Here's a quick follow-up to yesterday's post, as Thomas Merton again, in his own Mertonian logic, spells out the exact mood we are living by here at the Bhaktivedanta Ashram: a mood of dynamic creativity, spiritual strength, and enthusiasm for spreading the gospel of self-realization to all with a kind heart, that is helping to restore Prabhupada's vision of brahmacari life in North America
This is from p.23 of the opening chapter to Contemplation In A World Of Action:
"The monastic movement needs leaders who must come from the new generation. These must have the patience to undergo the testing and formation without which their ability cannot be proved. No one will entrust himself to the guidance of men who have never had to suffer anything and have never really faced the problems of life in all their bitter seriousness. The young must not be too ready to give up in despair. They have work to do!
Fotunately there are creative forces at work. There are communities and superiors who are fully aware of the real nature of the monastic vocation, not simply as a summons to become a cog in the instutional machine, but as a charismatic breakthrough to liberation and love. It is more and more clearly realized that fidelity to monastic tradition no longer means simply dictating preformulated answers to all the questions of the young monk and forcing him to look at his life through somebody's else glasses. Tradition is not passive submission to the obsessions of former generations but a living assent to a current of uninterrupted vitality.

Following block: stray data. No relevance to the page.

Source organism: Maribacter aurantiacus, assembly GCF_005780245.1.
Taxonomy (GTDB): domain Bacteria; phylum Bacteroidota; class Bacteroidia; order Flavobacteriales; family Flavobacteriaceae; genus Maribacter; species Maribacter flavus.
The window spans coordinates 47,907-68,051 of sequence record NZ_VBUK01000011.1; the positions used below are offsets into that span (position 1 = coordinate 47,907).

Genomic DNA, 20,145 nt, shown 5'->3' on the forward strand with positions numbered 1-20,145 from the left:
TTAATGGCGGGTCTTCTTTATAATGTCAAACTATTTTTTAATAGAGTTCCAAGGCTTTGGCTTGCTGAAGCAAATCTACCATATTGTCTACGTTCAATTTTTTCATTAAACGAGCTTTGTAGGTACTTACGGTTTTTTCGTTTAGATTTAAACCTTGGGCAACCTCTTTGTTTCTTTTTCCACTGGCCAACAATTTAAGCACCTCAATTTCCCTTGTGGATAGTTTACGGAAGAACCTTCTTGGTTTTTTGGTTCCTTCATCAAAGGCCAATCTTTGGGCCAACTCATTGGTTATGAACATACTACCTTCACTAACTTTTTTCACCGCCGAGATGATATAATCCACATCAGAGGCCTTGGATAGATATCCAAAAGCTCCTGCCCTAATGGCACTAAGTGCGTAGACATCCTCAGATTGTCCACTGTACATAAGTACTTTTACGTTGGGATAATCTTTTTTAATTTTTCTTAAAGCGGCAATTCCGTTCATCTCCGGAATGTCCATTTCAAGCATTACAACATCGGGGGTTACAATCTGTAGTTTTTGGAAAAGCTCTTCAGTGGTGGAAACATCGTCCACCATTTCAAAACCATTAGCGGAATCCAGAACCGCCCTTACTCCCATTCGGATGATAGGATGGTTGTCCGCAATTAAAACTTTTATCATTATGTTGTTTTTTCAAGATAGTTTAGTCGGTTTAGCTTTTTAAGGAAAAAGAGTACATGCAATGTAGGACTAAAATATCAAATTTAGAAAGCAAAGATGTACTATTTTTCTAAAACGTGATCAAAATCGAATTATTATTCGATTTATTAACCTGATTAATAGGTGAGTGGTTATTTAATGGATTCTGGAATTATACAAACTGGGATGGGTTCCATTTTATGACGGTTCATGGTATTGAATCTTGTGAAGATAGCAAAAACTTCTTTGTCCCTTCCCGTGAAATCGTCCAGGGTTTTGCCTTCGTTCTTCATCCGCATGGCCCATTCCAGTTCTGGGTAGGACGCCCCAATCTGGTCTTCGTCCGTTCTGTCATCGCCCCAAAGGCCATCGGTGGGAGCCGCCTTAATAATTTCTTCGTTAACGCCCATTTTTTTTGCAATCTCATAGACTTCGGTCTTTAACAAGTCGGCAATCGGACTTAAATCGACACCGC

What was once real in other times and places becomes real in is today. And its reality is not an official parade of externals. It is a living spirit marked by freedom and a certain originality. Fidelity to tradition does not mean the renunciation of all initiative, but a new initiative that is faithful to a certain spirit of freedom and of vision which demands to be incarnated in a new and unique situation. True monasticism is nothing if not creative"